Business leaders Tory MPs warned any delay from June 21 would be devastating and could see thousands of pubs and restaurants go to the wall. Pictured: Transport Secretary Grant Shapps

Business leaders Tory MPs warned any delay from June 21 would be devastating and could see thousands of pubs and restaurants go to the wall. Pictured: Transport Secretary Grant Shapps

Downing Street sources said the ‘finely balanced’ decision would be taken at the end of this week.

Business leaders and Tory MPs warned last night that any delay from June 21 would be devastating and could see thousands of pubs and restaurants go to the wall.

Ministers fear a delay could also wreck summer plans, with thousands of weddings cancelled, theatre openings put back and key events like the Wimbledon tennis tournament and music festivals facing crowd restrictions.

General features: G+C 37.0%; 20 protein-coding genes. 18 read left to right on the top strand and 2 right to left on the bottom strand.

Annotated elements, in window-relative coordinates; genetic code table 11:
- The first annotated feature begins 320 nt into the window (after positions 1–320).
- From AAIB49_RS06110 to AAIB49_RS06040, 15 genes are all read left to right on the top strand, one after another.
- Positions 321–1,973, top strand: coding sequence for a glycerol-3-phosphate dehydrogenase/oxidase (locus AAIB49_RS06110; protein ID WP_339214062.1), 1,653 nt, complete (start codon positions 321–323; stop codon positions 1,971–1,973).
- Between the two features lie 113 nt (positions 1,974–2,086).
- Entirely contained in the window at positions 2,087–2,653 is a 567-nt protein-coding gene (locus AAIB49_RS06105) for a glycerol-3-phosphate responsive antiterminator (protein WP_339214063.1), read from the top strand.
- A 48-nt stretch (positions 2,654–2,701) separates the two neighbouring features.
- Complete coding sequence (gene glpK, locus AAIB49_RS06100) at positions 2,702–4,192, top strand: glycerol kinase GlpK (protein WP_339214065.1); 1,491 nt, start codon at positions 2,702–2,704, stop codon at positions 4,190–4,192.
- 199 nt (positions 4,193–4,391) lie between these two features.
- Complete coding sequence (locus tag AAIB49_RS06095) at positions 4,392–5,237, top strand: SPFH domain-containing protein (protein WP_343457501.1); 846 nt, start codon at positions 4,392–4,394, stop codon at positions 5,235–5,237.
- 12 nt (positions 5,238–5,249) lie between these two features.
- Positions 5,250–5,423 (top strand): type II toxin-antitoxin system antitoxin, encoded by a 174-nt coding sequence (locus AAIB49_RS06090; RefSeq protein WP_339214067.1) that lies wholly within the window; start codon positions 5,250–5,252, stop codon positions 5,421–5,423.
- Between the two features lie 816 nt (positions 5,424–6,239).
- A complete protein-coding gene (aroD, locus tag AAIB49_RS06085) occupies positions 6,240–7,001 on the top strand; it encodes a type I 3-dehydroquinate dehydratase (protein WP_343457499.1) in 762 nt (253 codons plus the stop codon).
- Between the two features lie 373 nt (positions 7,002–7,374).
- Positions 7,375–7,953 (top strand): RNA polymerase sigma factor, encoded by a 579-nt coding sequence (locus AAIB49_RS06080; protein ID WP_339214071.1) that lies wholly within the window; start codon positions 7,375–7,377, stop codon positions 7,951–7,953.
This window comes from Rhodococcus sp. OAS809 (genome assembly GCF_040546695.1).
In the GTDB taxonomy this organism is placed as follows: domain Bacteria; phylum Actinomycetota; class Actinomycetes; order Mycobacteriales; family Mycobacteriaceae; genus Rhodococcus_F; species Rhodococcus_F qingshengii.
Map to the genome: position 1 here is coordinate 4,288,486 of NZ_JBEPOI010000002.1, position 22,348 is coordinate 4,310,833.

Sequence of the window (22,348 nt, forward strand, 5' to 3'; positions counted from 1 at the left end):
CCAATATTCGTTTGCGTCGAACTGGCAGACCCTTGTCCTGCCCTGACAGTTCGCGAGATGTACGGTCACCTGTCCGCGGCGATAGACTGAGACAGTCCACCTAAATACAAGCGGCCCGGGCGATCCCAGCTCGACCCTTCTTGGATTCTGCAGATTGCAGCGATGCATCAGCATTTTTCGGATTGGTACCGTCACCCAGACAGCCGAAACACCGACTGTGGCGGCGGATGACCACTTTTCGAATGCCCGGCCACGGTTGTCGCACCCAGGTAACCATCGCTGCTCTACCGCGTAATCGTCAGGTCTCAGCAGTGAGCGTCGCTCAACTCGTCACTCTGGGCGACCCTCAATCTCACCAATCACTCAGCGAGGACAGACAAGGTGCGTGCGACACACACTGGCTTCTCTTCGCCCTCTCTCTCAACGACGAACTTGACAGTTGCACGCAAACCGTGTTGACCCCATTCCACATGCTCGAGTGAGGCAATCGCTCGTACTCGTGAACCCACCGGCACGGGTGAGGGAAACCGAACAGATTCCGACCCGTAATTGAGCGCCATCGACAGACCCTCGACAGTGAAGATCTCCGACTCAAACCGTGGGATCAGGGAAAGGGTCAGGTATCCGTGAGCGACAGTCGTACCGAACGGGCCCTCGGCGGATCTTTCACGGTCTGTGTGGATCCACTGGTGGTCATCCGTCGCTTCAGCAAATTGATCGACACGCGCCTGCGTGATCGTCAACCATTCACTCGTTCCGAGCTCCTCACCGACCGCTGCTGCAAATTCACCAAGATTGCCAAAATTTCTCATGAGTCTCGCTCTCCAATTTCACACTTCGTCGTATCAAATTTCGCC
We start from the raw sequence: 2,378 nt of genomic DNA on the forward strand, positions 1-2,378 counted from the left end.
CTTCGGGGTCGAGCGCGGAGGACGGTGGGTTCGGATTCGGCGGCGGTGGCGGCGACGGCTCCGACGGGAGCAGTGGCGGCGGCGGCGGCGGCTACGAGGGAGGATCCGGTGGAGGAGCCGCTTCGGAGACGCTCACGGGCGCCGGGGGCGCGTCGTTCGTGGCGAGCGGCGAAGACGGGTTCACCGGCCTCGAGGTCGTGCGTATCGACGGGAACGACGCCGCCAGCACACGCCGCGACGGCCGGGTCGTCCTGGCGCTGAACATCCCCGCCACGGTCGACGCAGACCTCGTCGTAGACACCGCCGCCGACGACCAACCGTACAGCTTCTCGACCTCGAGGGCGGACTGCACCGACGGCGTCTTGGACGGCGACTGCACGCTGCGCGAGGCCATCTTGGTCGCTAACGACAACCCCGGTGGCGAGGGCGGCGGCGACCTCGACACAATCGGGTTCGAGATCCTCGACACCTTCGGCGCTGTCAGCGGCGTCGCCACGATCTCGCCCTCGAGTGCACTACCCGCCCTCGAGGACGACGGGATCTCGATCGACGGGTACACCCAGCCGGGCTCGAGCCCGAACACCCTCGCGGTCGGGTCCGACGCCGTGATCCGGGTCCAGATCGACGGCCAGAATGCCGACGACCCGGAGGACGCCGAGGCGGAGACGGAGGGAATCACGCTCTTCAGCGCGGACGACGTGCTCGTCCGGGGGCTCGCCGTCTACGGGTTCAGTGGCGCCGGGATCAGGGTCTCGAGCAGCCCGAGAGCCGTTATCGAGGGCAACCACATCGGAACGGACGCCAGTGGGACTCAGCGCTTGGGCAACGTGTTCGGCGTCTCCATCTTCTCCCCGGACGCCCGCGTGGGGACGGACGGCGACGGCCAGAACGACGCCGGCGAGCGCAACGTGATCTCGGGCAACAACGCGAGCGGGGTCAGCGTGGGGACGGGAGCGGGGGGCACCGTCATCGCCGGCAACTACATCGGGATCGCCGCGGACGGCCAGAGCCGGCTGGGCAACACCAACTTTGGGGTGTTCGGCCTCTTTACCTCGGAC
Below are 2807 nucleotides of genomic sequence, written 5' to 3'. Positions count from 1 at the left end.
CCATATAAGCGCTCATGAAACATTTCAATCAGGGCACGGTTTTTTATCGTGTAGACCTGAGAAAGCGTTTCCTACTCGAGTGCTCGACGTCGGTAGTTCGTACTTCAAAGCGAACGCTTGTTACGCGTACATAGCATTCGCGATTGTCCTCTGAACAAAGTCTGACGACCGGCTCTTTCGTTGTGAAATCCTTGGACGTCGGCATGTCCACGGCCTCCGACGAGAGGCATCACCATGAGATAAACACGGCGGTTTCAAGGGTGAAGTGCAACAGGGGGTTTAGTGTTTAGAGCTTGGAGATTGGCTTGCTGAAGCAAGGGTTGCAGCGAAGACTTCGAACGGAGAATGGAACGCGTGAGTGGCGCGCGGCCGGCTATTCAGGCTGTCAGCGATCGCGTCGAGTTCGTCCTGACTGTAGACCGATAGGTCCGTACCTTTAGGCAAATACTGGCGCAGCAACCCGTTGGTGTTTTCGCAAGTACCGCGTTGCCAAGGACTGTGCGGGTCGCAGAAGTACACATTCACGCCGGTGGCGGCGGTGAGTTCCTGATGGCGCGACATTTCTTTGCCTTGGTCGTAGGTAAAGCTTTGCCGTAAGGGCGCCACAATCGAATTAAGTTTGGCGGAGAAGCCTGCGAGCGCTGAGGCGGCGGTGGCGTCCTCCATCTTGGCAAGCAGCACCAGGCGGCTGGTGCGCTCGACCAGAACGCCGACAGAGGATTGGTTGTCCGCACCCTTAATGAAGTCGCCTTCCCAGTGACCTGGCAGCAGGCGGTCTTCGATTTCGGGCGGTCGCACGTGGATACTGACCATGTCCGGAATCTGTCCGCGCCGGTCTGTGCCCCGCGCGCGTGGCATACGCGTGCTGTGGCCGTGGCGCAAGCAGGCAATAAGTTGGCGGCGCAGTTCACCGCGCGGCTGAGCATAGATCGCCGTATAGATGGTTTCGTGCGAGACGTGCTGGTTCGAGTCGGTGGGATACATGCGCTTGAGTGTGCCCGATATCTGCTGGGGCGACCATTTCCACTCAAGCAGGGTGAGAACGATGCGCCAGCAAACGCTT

The row comes as people aged 25 to 30 will be offered their first jab from today as ministers try to step up the vaccination programme.

In other developments, official figures showed just one Covid-related death in the UK recorded yesterday and Mr Hancock all but ruled out the introduction of Covid passports for domestic use, noting that they have already been dropped in Israel, which pioneered them.

Experts and politicians have noted that despite the sharp increase in Covid cases due to the Indian variant in recent weeks this has not translated into hospitalisations (pictured) or deaths. Just one death was recorded today

Experts and politicians have noted that despite the sharp increase in Covid cases due to the Indian variant in recent weeks this has not translated into hospitalisations (pictured) or deaths. Just one death was recorded today